Finally on a Thursday morning in early June, the CIA called to say I made it. I would start at CIA headquarters in Langley, Virginia, on Monday. Assignments would follow. I was ecstatic. My spy karma continued that afternoon when I won tickets to a sneak preview of A View to a Kill, the latest James Bond movie. (I wrote a mental note to Q: I'll take a size 10 shoe-phone.)

The next day the CIA called again, this time to unhire me. "What happened," I asked.

"It's a secret," the woman said sheepishly.

"What do you mean it's a secret" Yesterday you said I was in. What did I do overnight to change your mind?"

There was a long pause. Then she began, "Well, it could be that yesterday Congress canceled the program we wanted you for. It could be we decided not to proceed with that project. It could be that the world situation changed overnight. It could be that we discovered something relative to your security clearance. It could be"

As she continued her litany of "it could be's" it dawned on me that I had no backup plan.

Here it was June and I was just starting to look for a summer job. Personnel managers treated me like a guy who waits until age 64 to open an IRA; they howled when I asked if they had any summer jobs still available. All the good jobs were locked up months ago. When things looked particularly grim, I applied to work as a taxi-driver. They didn't want me either. Eventually a consulting company took pity on me and got me off the streets.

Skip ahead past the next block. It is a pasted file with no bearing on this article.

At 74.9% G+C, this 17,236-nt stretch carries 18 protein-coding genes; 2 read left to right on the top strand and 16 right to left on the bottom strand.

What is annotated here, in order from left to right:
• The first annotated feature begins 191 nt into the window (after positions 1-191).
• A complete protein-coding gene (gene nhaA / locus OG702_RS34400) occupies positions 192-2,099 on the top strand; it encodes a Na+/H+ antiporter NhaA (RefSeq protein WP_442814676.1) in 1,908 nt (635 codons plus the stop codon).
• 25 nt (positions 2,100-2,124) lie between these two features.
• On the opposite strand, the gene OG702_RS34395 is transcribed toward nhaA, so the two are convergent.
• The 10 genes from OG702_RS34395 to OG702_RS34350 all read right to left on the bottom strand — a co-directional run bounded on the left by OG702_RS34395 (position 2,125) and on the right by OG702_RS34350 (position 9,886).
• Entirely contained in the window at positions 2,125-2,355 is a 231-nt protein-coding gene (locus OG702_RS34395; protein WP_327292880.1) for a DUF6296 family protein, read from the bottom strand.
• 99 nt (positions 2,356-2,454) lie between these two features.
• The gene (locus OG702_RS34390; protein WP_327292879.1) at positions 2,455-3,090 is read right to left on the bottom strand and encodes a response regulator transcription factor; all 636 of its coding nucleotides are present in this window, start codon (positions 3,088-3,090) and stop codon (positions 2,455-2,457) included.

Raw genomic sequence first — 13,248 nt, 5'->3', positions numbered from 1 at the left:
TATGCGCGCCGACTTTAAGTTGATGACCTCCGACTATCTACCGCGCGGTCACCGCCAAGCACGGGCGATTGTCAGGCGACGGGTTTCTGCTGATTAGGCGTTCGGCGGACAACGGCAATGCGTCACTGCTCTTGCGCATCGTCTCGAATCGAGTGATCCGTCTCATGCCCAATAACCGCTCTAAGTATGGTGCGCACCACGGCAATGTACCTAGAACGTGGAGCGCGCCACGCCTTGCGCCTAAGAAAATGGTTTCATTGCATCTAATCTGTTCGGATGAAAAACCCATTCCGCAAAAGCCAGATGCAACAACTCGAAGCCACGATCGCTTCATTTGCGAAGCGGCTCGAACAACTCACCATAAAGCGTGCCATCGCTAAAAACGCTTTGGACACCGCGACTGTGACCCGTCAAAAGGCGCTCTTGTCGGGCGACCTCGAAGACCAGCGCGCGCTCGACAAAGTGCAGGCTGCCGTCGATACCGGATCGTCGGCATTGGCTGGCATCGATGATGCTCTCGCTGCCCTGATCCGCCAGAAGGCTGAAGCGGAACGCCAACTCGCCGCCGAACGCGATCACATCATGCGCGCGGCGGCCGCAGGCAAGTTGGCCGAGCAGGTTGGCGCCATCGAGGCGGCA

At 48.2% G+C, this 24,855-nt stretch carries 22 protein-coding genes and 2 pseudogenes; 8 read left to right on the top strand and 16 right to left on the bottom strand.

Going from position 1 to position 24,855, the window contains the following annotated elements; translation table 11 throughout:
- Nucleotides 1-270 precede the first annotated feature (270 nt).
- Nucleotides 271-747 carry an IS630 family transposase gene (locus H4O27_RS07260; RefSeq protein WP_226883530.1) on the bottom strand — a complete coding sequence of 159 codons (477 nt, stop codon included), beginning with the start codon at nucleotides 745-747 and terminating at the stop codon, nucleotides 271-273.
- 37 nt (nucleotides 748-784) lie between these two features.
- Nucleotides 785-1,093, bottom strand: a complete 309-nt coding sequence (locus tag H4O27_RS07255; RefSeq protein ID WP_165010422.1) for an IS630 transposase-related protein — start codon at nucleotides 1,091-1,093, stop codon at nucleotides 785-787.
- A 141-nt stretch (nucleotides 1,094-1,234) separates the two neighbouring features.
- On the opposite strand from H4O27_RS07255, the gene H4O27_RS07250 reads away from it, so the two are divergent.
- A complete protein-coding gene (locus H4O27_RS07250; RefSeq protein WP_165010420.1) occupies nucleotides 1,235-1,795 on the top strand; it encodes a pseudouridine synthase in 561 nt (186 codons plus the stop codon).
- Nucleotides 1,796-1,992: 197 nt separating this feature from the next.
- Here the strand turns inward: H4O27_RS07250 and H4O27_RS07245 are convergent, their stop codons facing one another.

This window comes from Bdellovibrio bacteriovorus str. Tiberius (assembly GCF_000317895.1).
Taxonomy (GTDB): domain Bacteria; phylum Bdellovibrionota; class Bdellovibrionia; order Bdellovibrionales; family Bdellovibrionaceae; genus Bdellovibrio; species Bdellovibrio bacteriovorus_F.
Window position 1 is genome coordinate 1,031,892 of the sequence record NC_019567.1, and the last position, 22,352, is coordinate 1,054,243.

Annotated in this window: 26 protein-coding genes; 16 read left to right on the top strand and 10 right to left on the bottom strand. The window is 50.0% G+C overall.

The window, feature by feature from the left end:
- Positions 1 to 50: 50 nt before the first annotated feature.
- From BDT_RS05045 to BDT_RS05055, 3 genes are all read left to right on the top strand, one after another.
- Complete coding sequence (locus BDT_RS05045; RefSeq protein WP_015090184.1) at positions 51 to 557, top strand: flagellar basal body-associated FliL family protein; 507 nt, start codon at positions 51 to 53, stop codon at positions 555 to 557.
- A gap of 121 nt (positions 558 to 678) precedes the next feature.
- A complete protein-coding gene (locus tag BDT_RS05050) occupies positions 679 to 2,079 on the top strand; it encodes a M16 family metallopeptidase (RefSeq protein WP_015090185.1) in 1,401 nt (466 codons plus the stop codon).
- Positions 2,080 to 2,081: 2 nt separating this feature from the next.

Recently I discovered that I had a cousin in the BVD - the Dutch intelligence service, not the underwear. Did that derail my career as a spook? I never found out. Looking back, it's just as well I never made it into the CIA. Without any prodding from me the Soviet empire folded faster than a guy holding a kangaroo straight in a game of seven-card stud. And with all the spy scandals, who knows? An Agency mole might have sold me out for cheap thrills and a down-payment on a condo in Arlington.

As an epilogue to my story, three years later I was taking a cab to the airport with a chatty driver. Where did I work? Where had I gone to college? "MIT," I said. He laughed and said he had a story for me. A few years earlier his company received a resume from an MIT student inquiring if there were any openings for taxi-drivers. How much of an underachiever do you have to be to slog through all those engineering courses and then pursue a job as a cabby, he wanted to know.

"What did this fool do, blow up the chem lab? Knock up the dean's daughter?"

"Maybe he had his reasons," I blurted, "good reasons, secret reasons he couldn't share because they were a matter of national security." The driver stared at me like I was some sort of nut. I backpedaled, "I mean, yeah you're right, what a nimrod!"

Steve Altes '84 is an actor and author of The Little Book of Bad Business Advice.